Many scientists have predicted a coming surge in coronavirus cases as the weather in the United States cools. To date, more than 34 million have contracted Covid-19 worldwide, according to data compiled by Johns Hopkins University. In the United States alone, just shy of 7.3 million have been confirmed infected while more than 208,000 have died.
The impact of the news could also amplify an already rollercoaster presidential campaign and make it harder for the polarized political parties to agree on a stimulus package.
“IF Trump’s Covid makes a Dem sweep more likely AND the Dems will do a huge stimulus in Feb THEN I don’t understand the sell-off in stocks,” tweeted Ian Shepherdson founder of Pantheon Macroeconomics. “Unless it’s because people think there’s now less chance of a stimulus bill before the election?”
On Thursday, House Democrats passed a $2.2 trillion fiscal stimulus package, though it received no Republican support and is not expected to gain traction in the Senate without the White House getting behind it.
On Friday, House Speaker Nancy Pelosi said during an interview on MSNBC that Trump’s contraction of coronavirus “kind of changes the dynamic” of negotiations and that she hopes it shows Republicans the seriousness of the virus.
Most investors expect another stimulus package to pass eventually but a growing contingent believe it could take until after Election Day.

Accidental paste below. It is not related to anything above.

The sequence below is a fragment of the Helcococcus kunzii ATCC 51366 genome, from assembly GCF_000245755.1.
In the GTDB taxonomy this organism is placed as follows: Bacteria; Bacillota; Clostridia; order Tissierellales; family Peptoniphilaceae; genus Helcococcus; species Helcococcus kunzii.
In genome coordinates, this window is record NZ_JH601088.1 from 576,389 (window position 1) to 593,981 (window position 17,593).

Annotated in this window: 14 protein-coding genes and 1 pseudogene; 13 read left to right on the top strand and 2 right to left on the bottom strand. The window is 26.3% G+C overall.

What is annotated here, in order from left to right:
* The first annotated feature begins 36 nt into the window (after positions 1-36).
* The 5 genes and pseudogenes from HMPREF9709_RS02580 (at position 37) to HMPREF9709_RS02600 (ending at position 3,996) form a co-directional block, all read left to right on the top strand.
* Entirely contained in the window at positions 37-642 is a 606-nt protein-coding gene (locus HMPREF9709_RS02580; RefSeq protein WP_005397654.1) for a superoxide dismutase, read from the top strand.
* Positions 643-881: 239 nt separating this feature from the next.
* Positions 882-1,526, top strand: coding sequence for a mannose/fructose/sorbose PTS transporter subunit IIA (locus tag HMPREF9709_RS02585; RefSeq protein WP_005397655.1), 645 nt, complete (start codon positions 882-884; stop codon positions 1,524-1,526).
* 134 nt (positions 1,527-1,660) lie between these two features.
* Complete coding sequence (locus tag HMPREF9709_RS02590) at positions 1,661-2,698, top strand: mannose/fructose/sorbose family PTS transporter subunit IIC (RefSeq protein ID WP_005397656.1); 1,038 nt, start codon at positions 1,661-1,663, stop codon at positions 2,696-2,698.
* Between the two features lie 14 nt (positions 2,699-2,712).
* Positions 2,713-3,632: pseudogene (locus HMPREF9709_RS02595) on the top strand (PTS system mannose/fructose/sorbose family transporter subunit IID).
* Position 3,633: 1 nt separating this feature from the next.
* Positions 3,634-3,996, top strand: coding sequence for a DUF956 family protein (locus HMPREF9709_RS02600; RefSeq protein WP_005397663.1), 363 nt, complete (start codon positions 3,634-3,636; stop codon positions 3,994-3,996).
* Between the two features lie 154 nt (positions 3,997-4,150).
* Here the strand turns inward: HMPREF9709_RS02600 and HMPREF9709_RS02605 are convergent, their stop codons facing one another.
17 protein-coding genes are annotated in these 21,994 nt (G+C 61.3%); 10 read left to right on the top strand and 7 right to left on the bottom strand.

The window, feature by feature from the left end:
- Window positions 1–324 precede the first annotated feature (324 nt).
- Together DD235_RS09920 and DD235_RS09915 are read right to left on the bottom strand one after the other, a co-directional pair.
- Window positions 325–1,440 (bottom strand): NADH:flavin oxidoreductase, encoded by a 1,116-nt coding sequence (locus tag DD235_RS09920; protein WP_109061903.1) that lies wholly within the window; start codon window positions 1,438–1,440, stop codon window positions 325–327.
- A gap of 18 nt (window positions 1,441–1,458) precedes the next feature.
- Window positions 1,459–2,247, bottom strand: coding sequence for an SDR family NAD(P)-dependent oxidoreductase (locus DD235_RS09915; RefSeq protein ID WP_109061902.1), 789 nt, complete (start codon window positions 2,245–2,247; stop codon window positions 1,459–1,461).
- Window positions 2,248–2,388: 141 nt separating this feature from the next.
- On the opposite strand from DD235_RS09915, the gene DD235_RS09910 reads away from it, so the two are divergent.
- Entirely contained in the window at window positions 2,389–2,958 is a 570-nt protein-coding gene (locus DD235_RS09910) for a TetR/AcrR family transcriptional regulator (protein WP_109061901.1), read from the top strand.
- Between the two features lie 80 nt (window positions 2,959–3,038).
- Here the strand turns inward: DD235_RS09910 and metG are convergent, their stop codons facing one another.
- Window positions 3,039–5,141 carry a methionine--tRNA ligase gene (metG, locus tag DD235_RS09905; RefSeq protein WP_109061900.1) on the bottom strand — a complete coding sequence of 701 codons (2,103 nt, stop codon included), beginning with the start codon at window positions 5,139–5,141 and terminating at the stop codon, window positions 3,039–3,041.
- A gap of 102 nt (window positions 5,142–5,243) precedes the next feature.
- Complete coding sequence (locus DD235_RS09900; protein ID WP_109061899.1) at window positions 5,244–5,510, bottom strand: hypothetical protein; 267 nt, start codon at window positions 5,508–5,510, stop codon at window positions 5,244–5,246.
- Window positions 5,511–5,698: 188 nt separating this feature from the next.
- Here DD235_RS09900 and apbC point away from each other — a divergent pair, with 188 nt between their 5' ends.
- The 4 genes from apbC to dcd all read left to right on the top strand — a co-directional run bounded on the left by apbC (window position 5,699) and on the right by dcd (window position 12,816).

“We expect near-term volatility to persist in the lead-up to the U.S. elections next month but believe a new fiscal stimulus will be passed eventually,” Haefele wrote.
Lost amongst the din was the last jobs report before Election Day, which showed the U.S. added 661,000 new jobs last month. The amount was quite a bit less than the 900,000 jobs many economists had predicted, and a stark contrast to the 1.5 million jobs added in August, the 1.8 million jobs added in July, and the 4.8 million jobs in June.
Worse still, the current 7.9% unemployment rate is the highest jobless rate heading into a presidential election.
Some left-leaning economists say the recovery slowdown is to be expected given the Trump administration’s approach to virus control and the pressure for fiscal stimulus.